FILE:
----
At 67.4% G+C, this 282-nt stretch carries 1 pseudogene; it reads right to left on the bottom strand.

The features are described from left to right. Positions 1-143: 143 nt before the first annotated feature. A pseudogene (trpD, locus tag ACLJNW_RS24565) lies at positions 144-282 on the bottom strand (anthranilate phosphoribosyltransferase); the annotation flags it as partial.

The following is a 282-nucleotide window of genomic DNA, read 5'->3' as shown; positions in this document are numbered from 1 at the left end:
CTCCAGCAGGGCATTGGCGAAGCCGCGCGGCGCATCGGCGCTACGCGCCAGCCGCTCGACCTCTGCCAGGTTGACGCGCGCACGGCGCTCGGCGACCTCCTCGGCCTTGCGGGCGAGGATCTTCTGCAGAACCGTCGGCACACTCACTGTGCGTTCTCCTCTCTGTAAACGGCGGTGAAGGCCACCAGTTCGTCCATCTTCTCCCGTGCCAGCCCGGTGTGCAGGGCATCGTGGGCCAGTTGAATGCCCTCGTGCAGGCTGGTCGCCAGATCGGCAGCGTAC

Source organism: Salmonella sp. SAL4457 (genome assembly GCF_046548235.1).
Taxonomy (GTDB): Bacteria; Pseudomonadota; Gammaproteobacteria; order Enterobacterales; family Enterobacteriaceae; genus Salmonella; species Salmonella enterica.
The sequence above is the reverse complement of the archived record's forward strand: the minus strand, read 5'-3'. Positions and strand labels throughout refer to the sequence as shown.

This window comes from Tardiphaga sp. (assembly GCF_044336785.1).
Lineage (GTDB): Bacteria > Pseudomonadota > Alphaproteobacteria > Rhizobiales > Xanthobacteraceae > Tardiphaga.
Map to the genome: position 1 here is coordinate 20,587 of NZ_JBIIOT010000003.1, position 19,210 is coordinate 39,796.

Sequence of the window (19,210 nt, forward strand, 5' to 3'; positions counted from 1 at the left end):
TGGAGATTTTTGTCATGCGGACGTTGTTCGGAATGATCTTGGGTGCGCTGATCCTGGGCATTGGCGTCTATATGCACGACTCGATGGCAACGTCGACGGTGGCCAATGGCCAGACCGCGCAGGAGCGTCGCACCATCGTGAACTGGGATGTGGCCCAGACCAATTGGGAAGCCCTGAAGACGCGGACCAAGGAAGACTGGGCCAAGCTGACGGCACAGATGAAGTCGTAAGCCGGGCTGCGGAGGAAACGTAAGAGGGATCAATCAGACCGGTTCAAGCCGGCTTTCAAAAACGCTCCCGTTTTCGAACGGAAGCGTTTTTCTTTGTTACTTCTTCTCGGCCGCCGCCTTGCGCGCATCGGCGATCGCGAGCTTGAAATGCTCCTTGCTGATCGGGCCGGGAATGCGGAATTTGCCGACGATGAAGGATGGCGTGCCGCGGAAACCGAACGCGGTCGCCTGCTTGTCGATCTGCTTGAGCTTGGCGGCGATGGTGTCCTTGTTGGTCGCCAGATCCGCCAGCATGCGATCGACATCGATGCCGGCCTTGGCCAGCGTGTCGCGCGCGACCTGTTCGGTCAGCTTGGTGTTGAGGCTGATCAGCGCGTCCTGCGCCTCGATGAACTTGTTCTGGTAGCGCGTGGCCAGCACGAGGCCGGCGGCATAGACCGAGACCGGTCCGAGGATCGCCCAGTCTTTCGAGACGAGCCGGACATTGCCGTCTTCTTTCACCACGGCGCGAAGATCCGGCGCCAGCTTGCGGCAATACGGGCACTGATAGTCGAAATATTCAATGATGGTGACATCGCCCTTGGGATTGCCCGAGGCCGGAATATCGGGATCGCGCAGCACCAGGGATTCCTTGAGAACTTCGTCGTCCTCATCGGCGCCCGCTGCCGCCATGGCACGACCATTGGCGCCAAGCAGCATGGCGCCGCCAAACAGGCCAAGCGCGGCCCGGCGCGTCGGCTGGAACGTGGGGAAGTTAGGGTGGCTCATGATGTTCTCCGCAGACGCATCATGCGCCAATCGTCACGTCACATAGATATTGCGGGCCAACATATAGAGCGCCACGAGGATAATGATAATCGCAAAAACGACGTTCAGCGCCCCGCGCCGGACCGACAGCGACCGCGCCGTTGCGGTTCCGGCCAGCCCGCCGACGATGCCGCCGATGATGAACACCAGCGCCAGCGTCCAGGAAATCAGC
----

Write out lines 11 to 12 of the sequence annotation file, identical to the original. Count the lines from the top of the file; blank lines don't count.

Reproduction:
Sequence of the window (19,210 nt, forward strand, 5' to 3'; positions counted from 1 at the left end):
TGGAGATTTTTGTCATGCGGACGTTGTTCGGAATGATCTTGGGTGCGCTGATCCTGGGCATTGGCGTCTATATGCACGACTCGATGGCAACGTCGACGGTGGCCAATGGCCAGACCGCGCAGGAGCGTCGCACCATCGTGAACTGGGATGTGGCCCAGACCAATTGGGAAGCCCTGAAGACGCGGACCAAGGAAGACTGGGCCAAGCTGACGGCACAGATGAAGTCGTAAGCCGGGCTGCGGAGGAAACGTAAGAGGGATCAATCAGACCGGTTCAAGCCGGCTTTCAAAAACGCTCCCGTTTTCGAACGGAAGCGTTTTTCTTTGTTACTTCTTCTCGGCCGCCGCCTTGCGCGCATCGGCGATCGCGAGCTTGAAATGCTCCTTGCTGATCGGGCCGGGAATGCGGAATTTGCCGACGATGAAGGATGGCGTGCCGCGGAAACCGAACGCGGTCGCCTGCTTGTCGATCTGCTTGAGCTTGGCGGCGATGGTGTCCTTGTTGGTCGCCAGATCCGCCAGCATGCGATCGACATCGATGCCGGCCTTGGCCAGCGTGTCGCGCGCGACCTGTTCGGTCAGCTTGGTGTTGAGGCTGATCAGCGCGTCCTGCGCCTCGATGAACTTGTTCTGGTAGCGCGTGGCCAGCACGAGGCCGGCGGCATAGACCGAGACCGGTCCGAGGATCGCCCAGTCTTTCGAGACGAGCCGGACATTGCCGTCTTCTTTCACCACGGCGCGAAGATCCGGCGCCAGCTTGCGGCAATACGGGCACTGATAGTCGAAATATTCAATGATGGTGACATCGCCCTTGGGATTGCCCGAGGCCGGAATATCGGGATCGCGCAGCACCAGGGATTCCTTGAGAACTTCGTCGTCCTCATCGGCGCCCGCTGCCGCCATGGCACGACCATTGGCGCCAAGCAGCATGGCGCCGCCAAACAGGCCAAGCGCGGCCCGGCGCGTCGGCTGGAACGTGGGGAAGTTAGGGTGGCTCATGATGTTCTCCGCAGACGCATCATGCGCCAATCGTCACGTCACATAGATATTGCGGGCCAACATATAGAGCGCCACGAGGATAATGATAATCGCAAAAACGACGTTCAGCGCCCCGCGCCGGACCGACAGCGACCGCGCCGTTGCGGTTCCGGCCAGCCCGCCGACGATGCCGCCGATGATGAACACCAGCGCCAGCGTCCAGGAAATCAGC